So much has happened in the six and a half months I have spent abroad. By the start of second semester in April, I will have visited eleven countries! I will detail the countries in later posts, but right now I’d like to talk about my experiences at Uni Konstanz.
The class system is much different than the schedule at UMass. Here, my politics courses only meet once a week. I am not used to this, since most of my classes at UMass met twice, if not three times a week. This affects the workload of the classes; each week I have on average eighty pages of reading per politics class! Because there is only one meeting a week, it is more difficult to discuss all aspects of the readings before moving on to the topic for the next week. I think that because of this I value class time more and come to class more prepared with concepts and questions in mind. There’s a greater need for individual studying and understanding, which I find to be very beneficial.
My german language classes function much in the same way as the german classes in the United States. Adjusting has not been very difficult in this regard. I think that my favorite course this past semester has been a German Grammar course, something I did not expect. Most people learning German dread grammar, and rightfully so. However, something about the complexities really interests me! I find it fun trying to figure out the rules and apply them. Next semester, I plan on taking another grammar class that is a continuation of this one, so check back in in July to see if I still like German grammar.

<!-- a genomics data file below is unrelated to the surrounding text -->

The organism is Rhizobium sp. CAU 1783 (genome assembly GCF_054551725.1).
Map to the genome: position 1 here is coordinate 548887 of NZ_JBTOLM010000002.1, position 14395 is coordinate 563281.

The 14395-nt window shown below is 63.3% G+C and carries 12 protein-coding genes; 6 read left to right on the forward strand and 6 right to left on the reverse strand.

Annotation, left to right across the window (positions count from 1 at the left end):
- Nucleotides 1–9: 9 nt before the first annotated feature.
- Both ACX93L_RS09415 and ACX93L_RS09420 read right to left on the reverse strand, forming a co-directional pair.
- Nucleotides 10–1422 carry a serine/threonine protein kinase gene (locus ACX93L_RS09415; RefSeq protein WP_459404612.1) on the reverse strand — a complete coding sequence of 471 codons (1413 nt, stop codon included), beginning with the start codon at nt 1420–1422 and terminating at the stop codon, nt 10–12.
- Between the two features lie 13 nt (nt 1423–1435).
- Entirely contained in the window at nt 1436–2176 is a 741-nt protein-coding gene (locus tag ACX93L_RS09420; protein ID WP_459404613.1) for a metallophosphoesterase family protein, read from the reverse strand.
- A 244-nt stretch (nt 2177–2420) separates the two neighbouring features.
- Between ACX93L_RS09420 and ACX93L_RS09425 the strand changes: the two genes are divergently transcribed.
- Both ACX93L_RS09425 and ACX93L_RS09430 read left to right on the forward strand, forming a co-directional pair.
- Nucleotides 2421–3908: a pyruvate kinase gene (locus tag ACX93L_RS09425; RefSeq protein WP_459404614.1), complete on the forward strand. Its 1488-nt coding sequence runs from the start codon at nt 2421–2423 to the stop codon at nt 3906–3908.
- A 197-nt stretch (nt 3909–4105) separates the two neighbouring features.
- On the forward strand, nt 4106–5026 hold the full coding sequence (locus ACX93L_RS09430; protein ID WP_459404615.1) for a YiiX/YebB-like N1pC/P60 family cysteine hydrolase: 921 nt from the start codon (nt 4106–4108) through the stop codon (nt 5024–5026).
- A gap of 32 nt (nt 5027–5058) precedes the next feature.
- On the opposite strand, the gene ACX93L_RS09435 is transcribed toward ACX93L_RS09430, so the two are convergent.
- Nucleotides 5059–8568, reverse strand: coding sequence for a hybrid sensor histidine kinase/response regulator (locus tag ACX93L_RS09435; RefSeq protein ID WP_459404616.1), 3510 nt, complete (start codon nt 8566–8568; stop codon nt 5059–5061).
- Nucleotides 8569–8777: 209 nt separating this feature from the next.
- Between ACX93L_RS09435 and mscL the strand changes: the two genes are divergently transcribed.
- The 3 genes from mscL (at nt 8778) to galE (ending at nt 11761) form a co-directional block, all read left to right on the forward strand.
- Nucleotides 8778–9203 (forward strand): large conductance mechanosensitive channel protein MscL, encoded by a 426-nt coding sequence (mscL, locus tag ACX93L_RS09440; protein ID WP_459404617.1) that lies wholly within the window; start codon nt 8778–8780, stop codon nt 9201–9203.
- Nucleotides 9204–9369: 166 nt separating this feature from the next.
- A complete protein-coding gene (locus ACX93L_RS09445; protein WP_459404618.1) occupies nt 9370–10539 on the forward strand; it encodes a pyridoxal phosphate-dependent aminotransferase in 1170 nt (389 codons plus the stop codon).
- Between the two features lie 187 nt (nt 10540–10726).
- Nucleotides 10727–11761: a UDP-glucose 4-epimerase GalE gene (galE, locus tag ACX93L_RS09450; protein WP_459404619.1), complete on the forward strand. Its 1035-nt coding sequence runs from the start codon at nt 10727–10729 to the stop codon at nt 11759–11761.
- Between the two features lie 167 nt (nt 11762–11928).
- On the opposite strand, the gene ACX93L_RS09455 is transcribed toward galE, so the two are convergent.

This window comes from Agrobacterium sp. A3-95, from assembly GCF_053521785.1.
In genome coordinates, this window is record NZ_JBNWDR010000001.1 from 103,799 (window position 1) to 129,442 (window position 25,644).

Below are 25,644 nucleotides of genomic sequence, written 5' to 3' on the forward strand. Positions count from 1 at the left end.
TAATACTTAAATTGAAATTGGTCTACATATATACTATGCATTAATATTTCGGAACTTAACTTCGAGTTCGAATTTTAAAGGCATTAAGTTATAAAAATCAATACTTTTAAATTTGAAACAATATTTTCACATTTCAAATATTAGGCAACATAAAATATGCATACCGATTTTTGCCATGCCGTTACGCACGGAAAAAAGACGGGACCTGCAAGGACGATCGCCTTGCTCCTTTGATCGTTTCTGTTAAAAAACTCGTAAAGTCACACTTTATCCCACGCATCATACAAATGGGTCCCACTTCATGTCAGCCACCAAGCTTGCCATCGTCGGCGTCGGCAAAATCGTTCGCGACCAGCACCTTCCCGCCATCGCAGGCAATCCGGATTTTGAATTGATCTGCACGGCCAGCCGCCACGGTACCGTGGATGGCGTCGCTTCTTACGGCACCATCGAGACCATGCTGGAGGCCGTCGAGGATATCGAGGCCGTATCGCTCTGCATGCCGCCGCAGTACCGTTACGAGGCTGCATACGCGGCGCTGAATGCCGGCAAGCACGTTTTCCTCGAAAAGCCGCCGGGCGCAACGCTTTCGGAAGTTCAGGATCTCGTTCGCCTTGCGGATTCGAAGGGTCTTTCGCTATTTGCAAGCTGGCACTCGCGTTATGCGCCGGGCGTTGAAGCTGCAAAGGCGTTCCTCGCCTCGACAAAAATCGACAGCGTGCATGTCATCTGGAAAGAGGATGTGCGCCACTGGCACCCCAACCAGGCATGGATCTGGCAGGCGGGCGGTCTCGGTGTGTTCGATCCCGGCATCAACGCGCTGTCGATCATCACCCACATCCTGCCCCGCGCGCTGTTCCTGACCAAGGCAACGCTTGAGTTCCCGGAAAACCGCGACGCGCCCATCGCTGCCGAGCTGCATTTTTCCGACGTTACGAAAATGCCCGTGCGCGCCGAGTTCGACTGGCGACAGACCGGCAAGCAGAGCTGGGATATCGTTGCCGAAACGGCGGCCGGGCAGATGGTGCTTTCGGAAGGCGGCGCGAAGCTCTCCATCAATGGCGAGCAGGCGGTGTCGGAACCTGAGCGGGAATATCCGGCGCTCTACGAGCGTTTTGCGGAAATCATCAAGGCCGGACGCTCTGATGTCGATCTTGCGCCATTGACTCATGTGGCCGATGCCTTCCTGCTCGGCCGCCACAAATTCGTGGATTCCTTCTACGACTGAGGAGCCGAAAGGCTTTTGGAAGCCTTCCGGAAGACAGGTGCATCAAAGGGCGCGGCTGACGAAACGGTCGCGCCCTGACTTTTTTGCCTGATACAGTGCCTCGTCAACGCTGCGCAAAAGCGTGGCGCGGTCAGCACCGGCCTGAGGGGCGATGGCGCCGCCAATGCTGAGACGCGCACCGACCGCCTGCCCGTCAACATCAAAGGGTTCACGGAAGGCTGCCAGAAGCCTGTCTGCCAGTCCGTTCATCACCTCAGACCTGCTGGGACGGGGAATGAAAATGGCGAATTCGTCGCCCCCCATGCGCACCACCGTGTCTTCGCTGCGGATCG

Because I tend to focus on social and political theory, I do not generally take many courses pertaining to international politics. This semester, I took a class on the history of the European Union to set myself up to take courses about Europe next semester. While the history of the organization was interesting, I was fascinated by the concept of a European identity, which we talked about quite often. I personally do not feel connected to the concept of a North American identity, especially not over my American identity. So, the idea of allegiance or identification to a group of countries, rather than just one, was unfamiliar to me. In a class filled with Europeans, we discussed what it means to be European and whether people identify with more than just their country. It was interesting to analyze and contextualize how people perceived themselves as a non-European. I think I will apply what I learned about how people perceive Europe and being European to my other courses I hope to take that address problems and issues pertinent to European politics.
My first six months in Germany have been more that I could have ever foreseen. Culturally, I think I prepared myself for living in Konstanz a good amount. It was very helpful to have previously experienced German culture in high school. If I had not already lived in Germany, I think my culture shock would have been less tolerable and harder to overcome. I enjoy the Konstanz community and feel comfortable existing amongst Germans and other Europeans. I am excited to see what the second semester brings and how my sense of Konstanz will change!